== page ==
As of February 2016, IOM Niger has been carrying out flow monitoring of migrants at two points in Niger in the region of Agadez. Flow monitoring points (FMPs) are active in Séguédine and Arlit.
IOM began collecting data on IDP movements in and out of the two main IDP sites in Dolow: Kabasa (population: 5,500 HHs) and Qansaxlay (population: 2,900 HHs). In the period between 22 December 2017 and 1 February 2018, A total of 1,150 entries compared to just 18 exits were recorded. The majority of the new arrivals to Kabasa and Qansaxlay cited lack of food as their reason for displacement (73%). Others cited insecurity (13%) and rejoining family (13%). Most of the new arrivals were coming across the border from Ethiopia (72%), with the remainder coming from a scattering of nearby districts: Dolow (7%), Luuq (7%), Belet Xaawo (3%), Baardheere (3%), Diinsoor (3%), and others. 57% of the new arrivals went to Qansaxlay IDP site, while 43% went to Kabasa IDP site. This is noteworthy since the Kabasa site has been closed to new arrivals since October because of lack of space for new plots. Most of the Kabasa new arrivals are joining family members in existing plots. Only 6 households (18 individuals) left the IDP sites in Dolow over the course of 6 weeks. Half left Kabasa and half left Qansaxlay. Likewise, half left due to lack of food, and half left to rejoin family elsewhere. Three of the families were headed to Luuq, while the others were headed for Baidoa, Sakow, and across the border to Ethiopia.
In the week of 16-22 February 2018, there were 526 new arrivals through Baidoa checkpoints and Zero Exits. This is the second week in a row with no exit. The key driving factors for displacements in to Baidoa this week were eviction in the Somali capital, Mogadishu, prolonged drought and increasing insecurity at the villages of origin. The new entries cited eviction from Mogadishu (30%), insecurity (28%), food (21%), water (16%) and lack of access to health (5%) as the key driving factors for displacement into the IDP sites in Baidoa. All arrivals this week came from the district of Hudur (40%), Kahda district, Mogadishu, Banadir region, (34%) or Baidoa district (26%). The new entries said that their intended destinations inside the town were the IDP sites of Nimatu Rabi (33%), Geele (24%), Bakar yarey (23), abal 3 (8%), Hereri kadiyow (7%), and Dolow (5%). There were no exits recorded for the second week in a row, whichs is attributed to the prolonged drought, and increasing insecurity at the villages of origin.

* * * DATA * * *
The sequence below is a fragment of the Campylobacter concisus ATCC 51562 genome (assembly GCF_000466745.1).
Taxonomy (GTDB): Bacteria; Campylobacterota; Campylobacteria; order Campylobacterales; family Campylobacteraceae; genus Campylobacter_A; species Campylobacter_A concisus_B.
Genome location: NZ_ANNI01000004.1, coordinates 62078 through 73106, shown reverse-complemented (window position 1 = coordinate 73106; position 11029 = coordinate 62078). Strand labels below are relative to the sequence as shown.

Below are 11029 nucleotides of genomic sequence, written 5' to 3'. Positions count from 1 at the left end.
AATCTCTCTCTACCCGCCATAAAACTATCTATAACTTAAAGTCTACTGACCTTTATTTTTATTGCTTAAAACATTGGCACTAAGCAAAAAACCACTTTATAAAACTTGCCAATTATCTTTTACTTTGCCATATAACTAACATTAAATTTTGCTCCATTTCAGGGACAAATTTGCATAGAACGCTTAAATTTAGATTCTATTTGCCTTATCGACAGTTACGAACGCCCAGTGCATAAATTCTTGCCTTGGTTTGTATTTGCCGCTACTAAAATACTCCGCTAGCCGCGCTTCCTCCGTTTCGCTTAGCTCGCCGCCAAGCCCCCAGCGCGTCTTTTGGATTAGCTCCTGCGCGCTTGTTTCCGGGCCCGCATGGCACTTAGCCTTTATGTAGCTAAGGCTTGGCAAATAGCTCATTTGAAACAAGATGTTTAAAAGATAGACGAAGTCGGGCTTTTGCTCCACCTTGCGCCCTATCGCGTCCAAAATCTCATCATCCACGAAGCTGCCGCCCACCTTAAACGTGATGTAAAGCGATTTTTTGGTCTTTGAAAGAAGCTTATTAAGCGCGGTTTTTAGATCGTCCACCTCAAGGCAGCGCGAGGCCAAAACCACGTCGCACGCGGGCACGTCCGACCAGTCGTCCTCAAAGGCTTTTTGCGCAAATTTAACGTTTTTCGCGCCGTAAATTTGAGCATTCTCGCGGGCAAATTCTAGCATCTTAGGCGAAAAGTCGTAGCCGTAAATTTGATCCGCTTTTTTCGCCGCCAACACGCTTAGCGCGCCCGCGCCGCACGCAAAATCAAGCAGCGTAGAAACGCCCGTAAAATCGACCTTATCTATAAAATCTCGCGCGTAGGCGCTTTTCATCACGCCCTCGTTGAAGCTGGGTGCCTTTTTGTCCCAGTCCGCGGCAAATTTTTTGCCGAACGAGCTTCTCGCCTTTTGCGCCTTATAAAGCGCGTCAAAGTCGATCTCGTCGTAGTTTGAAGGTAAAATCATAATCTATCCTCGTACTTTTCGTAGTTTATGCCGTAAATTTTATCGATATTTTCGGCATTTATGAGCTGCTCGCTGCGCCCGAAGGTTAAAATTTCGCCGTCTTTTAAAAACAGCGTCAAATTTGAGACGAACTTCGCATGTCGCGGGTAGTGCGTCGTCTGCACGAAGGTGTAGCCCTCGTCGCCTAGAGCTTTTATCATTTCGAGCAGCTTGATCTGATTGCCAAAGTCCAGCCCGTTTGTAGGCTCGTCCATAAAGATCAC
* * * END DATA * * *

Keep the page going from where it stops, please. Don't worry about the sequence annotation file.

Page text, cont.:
During the week of 19-25 January 2018, there were 2,028 new arrivals at the Baidoa checkpoints, the highest number ever recorded. The upsurge in the numbers of new arrivals this week is due to the ongoing fighting in Abal village, Bakool region and the IDP eviction at the outskirts of the Somali capital, Mogadishu. The new entries cited eviction from Mogadishu (54%), Insecurity (26%), lack of food (16%) and lack of access to health (4%) as the key driving factors for displacement into the IDP sites in Baidoa. 62% of those entering came from the districts of Baidoa, 25% from Hudur, 4% from Qansax Dheere, 3% from Buurhakaba District, 2% from Dolow district, 3% from Afgooye district and 1%)from Dinsoor district. They were heading to the IDP sites of Kormari (74%), Doolow (11%) and ADC 4 (15%) in Baidoa. There were no exits recorded this week, which is attributed to the prolonged drought and increasing insecurity at the villages of origin.
In the week of 12-18 January 2018, there were 645 new arrivals, the most recorded since the first week of November, as well as 26 exits at the Baidoa checkpoints. The upsurge in the numbers of new arrivals this week was due to the recurrent fighting in Abal village, Bakool region. All of the new entries cited either insecurity (58%), lack of access to health (30%) and food (12%) as the key driving factors for displacement into the IDP sites in Baidoa. 58% of those entering came from the districts of Hudur, 25% from Baidoa, 9% from Qansax Dheere and 8% from Dinsor District. They were heading to the IDP sites of Doolow (38%), Gel gel oonley (31%) or Jera Madshek (31%) in Baidoa. All 26 households exiting this week were from Dutse IDP site (100%) and were all leaving due to misunderstanding with the IDP leader. They were all returning to Baidoa District and they do not intend to return back to the IDP sites.